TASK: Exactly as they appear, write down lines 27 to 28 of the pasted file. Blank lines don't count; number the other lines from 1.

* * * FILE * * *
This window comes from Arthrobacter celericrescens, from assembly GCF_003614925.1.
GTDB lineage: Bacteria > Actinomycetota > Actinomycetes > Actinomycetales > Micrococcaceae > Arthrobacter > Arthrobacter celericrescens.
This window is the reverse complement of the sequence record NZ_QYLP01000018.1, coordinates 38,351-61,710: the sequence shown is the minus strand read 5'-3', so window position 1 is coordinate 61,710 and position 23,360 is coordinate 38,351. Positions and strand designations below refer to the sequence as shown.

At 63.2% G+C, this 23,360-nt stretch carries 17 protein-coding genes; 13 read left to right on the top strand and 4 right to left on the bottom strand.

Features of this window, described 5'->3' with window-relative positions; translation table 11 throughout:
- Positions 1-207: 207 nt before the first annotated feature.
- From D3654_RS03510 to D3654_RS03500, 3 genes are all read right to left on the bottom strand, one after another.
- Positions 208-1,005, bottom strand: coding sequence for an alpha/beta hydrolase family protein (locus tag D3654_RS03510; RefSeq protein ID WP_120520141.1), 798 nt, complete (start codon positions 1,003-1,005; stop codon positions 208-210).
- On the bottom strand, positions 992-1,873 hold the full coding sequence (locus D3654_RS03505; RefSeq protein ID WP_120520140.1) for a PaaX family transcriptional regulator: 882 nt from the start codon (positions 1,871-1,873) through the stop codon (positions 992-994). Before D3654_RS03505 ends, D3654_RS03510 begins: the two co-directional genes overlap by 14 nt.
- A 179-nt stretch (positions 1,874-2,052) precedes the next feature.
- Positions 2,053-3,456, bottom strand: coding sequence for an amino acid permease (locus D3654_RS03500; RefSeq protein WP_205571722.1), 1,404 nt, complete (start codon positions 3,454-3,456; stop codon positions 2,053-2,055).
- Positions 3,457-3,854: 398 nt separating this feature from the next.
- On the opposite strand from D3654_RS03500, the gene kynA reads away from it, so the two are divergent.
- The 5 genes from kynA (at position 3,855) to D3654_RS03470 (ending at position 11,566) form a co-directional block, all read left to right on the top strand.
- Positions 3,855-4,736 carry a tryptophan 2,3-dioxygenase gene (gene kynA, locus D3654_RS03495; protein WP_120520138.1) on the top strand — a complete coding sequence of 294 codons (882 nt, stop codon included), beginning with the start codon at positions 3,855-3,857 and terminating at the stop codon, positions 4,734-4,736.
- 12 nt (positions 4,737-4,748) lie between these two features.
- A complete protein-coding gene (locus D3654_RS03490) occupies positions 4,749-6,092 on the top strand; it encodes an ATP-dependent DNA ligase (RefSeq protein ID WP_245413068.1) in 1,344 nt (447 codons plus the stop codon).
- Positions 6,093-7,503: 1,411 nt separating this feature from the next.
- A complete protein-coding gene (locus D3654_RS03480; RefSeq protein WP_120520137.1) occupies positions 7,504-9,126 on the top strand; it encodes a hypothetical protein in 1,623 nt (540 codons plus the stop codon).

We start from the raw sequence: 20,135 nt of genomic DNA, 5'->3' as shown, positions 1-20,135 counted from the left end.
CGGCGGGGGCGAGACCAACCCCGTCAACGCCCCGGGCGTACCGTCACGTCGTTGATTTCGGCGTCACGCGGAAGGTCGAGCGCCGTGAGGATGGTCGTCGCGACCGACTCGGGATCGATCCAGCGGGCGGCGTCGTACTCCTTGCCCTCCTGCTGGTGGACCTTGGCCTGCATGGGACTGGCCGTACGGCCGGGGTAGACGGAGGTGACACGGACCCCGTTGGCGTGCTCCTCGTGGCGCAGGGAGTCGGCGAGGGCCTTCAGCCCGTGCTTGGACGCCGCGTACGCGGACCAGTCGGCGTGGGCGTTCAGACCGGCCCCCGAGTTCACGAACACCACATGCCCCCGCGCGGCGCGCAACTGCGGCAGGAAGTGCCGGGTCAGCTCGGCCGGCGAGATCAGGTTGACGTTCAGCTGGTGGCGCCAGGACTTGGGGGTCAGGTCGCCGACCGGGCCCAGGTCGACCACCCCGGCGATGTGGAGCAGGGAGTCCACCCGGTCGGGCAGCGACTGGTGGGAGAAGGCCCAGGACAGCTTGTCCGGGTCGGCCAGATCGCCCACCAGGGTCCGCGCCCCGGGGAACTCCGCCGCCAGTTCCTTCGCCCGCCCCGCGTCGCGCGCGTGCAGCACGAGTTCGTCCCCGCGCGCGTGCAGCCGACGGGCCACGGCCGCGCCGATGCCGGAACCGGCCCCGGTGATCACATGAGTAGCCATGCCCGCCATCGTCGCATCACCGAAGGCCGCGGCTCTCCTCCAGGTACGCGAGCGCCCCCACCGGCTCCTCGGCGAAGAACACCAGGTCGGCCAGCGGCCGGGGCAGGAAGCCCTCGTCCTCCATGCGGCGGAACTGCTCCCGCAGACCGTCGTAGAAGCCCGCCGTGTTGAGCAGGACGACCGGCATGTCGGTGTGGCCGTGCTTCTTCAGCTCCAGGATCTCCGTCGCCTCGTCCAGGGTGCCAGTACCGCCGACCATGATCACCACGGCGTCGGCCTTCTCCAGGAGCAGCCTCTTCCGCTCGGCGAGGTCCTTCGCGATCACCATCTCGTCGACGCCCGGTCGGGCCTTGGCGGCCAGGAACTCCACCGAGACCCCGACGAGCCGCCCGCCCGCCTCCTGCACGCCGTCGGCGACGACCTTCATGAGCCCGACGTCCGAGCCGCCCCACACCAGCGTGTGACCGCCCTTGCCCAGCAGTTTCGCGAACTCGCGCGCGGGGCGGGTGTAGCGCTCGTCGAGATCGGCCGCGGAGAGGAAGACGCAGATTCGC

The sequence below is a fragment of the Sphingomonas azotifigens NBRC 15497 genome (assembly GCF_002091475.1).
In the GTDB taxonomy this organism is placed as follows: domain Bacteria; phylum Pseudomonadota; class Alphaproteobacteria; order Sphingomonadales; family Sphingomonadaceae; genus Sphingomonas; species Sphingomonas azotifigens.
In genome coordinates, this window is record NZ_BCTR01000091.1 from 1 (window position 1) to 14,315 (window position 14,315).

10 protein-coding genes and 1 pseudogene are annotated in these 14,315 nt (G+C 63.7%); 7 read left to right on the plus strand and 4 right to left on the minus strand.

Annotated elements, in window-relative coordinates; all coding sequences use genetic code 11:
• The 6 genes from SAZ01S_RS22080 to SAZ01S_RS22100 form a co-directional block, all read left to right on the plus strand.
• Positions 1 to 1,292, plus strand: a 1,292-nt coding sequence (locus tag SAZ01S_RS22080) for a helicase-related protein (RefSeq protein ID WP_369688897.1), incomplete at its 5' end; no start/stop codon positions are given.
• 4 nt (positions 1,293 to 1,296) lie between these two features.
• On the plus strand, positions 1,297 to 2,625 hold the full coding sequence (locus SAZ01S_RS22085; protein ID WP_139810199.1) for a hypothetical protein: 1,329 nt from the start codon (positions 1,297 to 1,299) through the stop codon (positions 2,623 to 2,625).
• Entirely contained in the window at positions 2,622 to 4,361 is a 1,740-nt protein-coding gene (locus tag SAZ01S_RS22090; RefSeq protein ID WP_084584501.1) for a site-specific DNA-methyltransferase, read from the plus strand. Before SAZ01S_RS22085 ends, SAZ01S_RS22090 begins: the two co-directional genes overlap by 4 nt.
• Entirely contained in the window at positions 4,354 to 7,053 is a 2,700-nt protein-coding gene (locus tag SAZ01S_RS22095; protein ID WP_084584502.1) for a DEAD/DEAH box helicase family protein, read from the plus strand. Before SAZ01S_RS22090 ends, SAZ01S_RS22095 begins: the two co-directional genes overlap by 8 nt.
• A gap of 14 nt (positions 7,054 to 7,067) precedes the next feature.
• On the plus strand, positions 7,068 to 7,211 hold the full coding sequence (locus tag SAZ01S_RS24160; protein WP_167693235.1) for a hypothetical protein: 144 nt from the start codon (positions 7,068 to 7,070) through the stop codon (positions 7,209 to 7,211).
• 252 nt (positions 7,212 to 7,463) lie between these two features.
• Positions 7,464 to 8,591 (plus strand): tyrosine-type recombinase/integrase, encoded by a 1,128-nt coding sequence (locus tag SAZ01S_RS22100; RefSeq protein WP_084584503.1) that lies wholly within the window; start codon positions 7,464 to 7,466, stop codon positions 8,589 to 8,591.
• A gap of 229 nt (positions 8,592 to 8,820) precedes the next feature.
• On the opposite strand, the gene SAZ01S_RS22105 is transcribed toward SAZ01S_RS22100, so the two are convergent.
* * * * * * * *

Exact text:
• The 6 genes from SAZ01S_RS22080 to SAZ01S_RS22100 form a co-directional block, all read left to right on the plus strand.
• Positions 1 to 1,292, plus strand: a 1,292-nt coding sequence (locus tag SAZ01S_RS22080) for a helicase-related protein (RefSeq protein ID WP_369688897.1), incomplete at its 5' end; no start/stop codon positions are given.